Each product comes with a tag, an address, a lifestyle. The act of purchase locates the individual within a tribe, and in this way, fashion functions to regulate lifestyles and produce the belief that every consumer choice is a free choice, a way in which individuals invent themselves.

Not only are events and attendees intensively insinuating they are involved in the production of new culture, many events also advertise a list of core values which the event chooses to identify with and express as intentions for a moral ethical insemination upon the attendees.  These have also been identified as “Pillars of Intention,” as they are listed on the website for the event Transcendence!

The core values for South Carolina’s 2014 Gratifly festival, listed below, exemplify the general tone of their core values:

1. Personal & Collective Transformation: We believe that the power of the collective is force that can insight change on both a personal and collective level and we aim to harness this energy to support our core values.

2.  Empowering & Activating Genius:  We believe that all people have an inherit brilliance. We aim to facilitate a space for that brilliance to shine forth and be recognized.

3.  Innovation, Creativity & Artful Living:  We believe that all things have room for improvement and strive to innovate new techniques and technologies to allow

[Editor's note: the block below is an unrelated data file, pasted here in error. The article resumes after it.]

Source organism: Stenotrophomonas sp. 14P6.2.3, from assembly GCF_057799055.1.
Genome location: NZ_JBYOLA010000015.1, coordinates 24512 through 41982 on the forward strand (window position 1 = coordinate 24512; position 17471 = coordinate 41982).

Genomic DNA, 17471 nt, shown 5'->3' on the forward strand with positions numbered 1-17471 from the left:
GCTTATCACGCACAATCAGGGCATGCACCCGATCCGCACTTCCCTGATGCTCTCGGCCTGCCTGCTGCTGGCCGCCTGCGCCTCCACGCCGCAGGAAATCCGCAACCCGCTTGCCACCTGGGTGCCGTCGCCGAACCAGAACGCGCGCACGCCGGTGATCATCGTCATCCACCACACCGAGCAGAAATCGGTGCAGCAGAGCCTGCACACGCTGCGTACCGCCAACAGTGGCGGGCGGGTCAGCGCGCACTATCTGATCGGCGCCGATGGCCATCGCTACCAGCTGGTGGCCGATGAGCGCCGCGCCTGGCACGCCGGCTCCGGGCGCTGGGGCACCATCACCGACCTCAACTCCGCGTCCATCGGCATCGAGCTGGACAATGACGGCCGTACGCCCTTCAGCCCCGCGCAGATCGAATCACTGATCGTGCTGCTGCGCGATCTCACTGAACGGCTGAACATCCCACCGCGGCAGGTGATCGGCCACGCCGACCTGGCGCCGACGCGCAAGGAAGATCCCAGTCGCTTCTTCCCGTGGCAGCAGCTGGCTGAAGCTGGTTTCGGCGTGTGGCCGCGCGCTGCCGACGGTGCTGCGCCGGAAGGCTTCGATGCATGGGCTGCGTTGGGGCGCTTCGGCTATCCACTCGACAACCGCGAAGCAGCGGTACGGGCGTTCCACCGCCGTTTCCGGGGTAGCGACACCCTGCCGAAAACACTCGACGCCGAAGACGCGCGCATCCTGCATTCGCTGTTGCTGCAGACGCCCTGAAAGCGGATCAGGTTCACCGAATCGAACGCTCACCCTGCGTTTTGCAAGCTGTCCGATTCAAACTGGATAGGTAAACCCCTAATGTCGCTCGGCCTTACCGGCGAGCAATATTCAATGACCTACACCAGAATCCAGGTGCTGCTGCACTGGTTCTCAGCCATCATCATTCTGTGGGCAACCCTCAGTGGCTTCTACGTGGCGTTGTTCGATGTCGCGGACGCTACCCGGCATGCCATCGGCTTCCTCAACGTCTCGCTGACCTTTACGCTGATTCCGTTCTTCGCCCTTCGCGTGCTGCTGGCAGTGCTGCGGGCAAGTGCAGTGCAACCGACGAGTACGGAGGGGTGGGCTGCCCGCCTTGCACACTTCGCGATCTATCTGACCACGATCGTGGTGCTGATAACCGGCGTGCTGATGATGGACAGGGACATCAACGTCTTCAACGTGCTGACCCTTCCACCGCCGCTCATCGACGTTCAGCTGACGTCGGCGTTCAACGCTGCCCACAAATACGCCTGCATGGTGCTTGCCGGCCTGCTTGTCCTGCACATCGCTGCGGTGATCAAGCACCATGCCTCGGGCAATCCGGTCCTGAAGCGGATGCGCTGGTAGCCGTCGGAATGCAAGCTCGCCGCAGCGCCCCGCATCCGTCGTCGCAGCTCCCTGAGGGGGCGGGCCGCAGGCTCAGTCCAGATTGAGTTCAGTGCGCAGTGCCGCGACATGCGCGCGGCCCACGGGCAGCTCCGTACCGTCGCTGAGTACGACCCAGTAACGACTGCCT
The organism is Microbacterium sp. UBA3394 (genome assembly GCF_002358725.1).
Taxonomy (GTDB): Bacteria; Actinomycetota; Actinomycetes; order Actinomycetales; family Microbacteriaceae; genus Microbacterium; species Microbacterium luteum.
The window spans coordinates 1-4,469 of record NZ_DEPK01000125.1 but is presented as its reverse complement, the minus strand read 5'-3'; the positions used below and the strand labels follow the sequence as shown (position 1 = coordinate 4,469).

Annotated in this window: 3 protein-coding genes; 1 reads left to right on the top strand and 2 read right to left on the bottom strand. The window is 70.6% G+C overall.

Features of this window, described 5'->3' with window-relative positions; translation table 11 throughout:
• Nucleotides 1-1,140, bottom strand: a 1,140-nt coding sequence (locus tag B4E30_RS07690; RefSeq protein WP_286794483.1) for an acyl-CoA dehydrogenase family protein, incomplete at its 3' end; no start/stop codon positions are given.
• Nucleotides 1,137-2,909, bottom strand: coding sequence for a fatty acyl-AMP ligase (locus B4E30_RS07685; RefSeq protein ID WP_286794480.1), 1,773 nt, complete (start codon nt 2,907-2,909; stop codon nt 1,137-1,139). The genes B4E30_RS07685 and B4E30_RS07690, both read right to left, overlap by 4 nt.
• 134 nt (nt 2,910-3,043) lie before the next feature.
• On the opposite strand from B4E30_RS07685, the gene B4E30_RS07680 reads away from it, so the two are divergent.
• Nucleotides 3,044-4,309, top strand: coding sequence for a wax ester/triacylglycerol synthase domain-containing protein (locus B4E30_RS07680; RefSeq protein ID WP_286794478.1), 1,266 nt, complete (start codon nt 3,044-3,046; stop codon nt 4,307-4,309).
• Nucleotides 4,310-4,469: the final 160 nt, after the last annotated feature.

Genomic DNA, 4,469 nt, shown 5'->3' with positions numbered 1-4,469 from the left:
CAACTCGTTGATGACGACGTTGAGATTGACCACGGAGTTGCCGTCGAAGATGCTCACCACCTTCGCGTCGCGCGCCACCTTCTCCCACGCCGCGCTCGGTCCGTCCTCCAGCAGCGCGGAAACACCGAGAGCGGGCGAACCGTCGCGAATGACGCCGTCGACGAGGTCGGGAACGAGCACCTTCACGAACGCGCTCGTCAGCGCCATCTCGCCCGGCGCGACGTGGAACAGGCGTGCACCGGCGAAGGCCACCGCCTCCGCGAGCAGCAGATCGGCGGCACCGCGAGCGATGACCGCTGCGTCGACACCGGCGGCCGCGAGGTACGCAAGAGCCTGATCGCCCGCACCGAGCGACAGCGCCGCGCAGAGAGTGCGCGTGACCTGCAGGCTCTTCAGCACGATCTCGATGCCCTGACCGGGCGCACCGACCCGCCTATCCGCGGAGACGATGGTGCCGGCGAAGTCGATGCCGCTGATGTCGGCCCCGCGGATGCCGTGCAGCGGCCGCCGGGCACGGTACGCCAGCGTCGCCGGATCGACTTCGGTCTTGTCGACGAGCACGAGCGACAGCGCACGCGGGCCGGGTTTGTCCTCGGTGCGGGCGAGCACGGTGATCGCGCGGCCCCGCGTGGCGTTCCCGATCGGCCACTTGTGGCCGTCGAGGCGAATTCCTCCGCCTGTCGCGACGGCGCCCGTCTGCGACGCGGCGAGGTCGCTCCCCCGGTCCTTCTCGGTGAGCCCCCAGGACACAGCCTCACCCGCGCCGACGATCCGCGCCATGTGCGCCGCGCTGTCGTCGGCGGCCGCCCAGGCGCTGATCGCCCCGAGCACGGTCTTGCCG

4.  Education & Wisdom Sharing:  We believe in the power of story telling and skill sharing and that everyone has something to offer and empower all beings to offer their skills and passions.

5.  Safety, Guardianship & Stewardship:  We believe that all people have a right to feel safe and that there are ways of being that are in right relation with ourselves, each other and the environment around us.

6:  Accountability & Integrity:  We believe that and community accountability and personal integrity are of the upmost importance and strive to speak and act in accordance.

7.  Community Building & Fostering Resilience:  We believe that community is at the heart of everything that we do and aim to bolster our local community as well as the global community.

8.  Regeneration & Thrivability [sic]:  We believe not only in the sustainability of Gratifly, but the ability for it to generative for us, the community and the land and it to create a thriving ecosystem of community and culture.

9.  Honoring the Sacred:  We believe that all things are sacred and that it is important to take moments to honor that.

The incorporation of a value-system is a dominant feature of transformational festivals that exhibits a sacred or self-transforming intention.  These values, which attendees call “core values,” are a shared ethos of spirituality and positive personal change.  These core values are not only listed on organizer’s websites, but also on promotional flyers, press releases, and even on décor signage posted at the events themselves.

The presence of spiritual language, value listing, and self-branded culture-production exposes more than an underlying intention to sell tickets and make a buck.  While we can argue that the direction of transformational festivals and other old or emerging new age markets are consequential to culture on a whole, we can just as easily explore the genuine interest in pursuing spiritual change and cultural revitalization which is also expressive in the market dynamics of these event.  In either perspective, positive or negative, a new industry is emerging and is meeting an existing demand